Starting Aug. 2, a new identification card will be issued in Poland and other EU countries, with the changes representing the result of the inclusion of a new EU regulation. In its preamble, the regulation points out that choosing gender in one’s ID document is no longer required. It further states that “if a member state recognizes the gender of a certain person in such a document, it must use the appropriate values defined in the ICAO nr. 9303 documents: or the appropriate letter used in the language or languages of a particular member state.”
Polish ID cards recognize the gender of their holder, yet the Polish government has declared that it will not implement the new regulation on including an ‘X’ option.
“The essence and goal of the EU regulation is the improvement of security of IDs and the normalization of organizational-technical issues, not a worldview revolution. When it comes to designating gender, only male and female genders function in the Polish legal system. This is why there will only be two genders in ID cards. The EU cannot order us to introduce something which is incompatible with the Polish legal order,” the deputy minister of the interior, Paweł Szefernaker, explained.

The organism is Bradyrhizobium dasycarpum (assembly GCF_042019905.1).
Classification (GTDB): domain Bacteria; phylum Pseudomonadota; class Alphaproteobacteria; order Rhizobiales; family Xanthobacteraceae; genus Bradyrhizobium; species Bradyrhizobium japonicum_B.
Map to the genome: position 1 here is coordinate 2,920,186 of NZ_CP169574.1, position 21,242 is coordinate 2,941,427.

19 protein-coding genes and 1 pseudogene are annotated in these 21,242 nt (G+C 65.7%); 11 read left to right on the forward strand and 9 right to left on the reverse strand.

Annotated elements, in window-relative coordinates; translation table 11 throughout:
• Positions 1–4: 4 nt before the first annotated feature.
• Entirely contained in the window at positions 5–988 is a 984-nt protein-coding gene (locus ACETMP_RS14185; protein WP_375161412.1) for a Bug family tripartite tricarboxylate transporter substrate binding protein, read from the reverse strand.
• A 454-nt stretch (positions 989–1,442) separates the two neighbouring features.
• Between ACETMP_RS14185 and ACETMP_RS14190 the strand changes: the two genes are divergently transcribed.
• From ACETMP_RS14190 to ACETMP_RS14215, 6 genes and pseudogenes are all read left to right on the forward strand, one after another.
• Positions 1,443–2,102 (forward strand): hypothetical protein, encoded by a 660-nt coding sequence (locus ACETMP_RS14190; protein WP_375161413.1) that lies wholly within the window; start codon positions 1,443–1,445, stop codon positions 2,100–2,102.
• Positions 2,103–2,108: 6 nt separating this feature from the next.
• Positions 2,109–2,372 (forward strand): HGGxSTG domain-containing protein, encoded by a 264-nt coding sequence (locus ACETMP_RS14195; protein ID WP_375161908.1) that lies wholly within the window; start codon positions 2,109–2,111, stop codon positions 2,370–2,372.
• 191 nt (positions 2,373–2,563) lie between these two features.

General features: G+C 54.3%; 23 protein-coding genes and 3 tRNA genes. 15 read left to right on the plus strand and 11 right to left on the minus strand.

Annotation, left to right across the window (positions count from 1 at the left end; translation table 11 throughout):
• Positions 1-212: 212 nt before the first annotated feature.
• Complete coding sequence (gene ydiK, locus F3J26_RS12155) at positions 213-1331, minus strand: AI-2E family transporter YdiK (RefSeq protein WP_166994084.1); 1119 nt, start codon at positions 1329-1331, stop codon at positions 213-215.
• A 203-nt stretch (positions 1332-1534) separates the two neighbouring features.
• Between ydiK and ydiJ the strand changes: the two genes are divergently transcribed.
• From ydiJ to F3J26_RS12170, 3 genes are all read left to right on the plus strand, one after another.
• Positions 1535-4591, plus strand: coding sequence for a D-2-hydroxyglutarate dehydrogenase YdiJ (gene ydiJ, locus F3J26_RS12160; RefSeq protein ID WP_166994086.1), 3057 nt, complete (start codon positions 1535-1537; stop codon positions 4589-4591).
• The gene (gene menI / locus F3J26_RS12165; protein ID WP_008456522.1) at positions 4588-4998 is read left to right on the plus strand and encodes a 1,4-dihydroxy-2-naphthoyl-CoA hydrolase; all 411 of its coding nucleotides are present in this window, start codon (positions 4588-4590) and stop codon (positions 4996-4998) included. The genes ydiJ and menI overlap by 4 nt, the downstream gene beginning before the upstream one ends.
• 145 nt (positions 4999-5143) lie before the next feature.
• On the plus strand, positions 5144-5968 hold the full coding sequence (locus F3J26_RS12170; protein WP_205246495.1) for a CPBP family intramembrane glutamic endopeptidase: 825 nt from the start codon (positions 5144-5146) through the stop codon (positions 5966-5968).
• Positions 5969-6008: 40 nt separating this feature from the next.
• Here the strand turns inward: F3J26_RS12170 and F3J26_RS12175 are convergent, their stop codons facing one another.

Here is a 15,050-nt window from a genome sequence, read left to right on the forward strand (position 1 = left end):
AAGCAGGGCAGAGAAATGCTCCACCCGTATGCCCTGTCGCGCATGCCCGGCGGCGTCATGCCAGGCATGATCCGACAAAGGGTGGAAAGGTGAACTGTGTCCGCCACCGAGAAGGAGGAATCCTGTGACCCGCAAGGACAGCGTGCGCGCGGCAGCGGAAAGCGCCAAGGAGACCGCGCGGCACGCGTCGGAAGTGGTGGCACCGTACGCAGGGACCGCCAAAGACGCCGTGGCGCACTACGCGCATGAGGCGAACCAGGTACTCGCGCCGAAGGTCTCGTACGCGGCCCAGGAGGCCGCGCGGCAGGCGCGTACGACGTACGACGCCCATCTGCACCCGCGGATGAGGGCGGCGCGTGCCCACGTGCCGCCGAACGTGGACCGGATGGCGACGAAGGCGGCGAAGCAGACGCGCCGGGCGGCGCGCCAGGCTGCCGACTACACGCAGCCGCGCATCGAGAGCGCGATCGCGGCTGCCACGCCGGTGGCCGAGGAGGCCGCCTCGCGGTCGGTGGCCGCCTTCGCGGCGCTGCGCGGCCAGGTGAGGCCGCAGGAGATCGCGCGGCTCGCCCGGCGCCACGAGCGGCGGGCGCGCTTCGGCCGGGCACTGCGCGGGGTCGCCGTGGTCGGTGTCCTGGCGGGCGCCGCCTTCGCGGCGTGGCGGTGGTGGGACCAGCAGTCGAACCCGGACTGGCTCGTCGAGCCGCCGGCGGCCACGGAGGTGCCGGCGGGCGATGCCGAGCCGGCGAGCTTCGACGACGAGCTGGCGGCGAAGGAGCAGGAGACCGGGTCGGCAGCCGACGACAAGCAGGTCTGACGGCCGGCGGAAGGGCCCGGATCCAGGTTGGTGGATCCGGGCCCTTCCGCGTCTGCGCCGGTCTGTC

He also said that the issue of gender is raised in the non-normative part of the regulation.
But some commentators have pointed out that the problem lies in the fact that EU regulations must be complied with directly by member states.
The question is whether the Polish government’s stance will be shared by Brussels. If not, then Poland may be accused of infringing on European law. Lawyers believe that the situation is not unambiguous.
Nevertheless, the new regulation does open a door for persons who do not believe that they are male or female to appeal in court. Civic Platform MP Aleksandra Gajewska warned that if the Polish government will not include the option for an ‘X’ gender in ID cards, then her party will undertake actions to change that.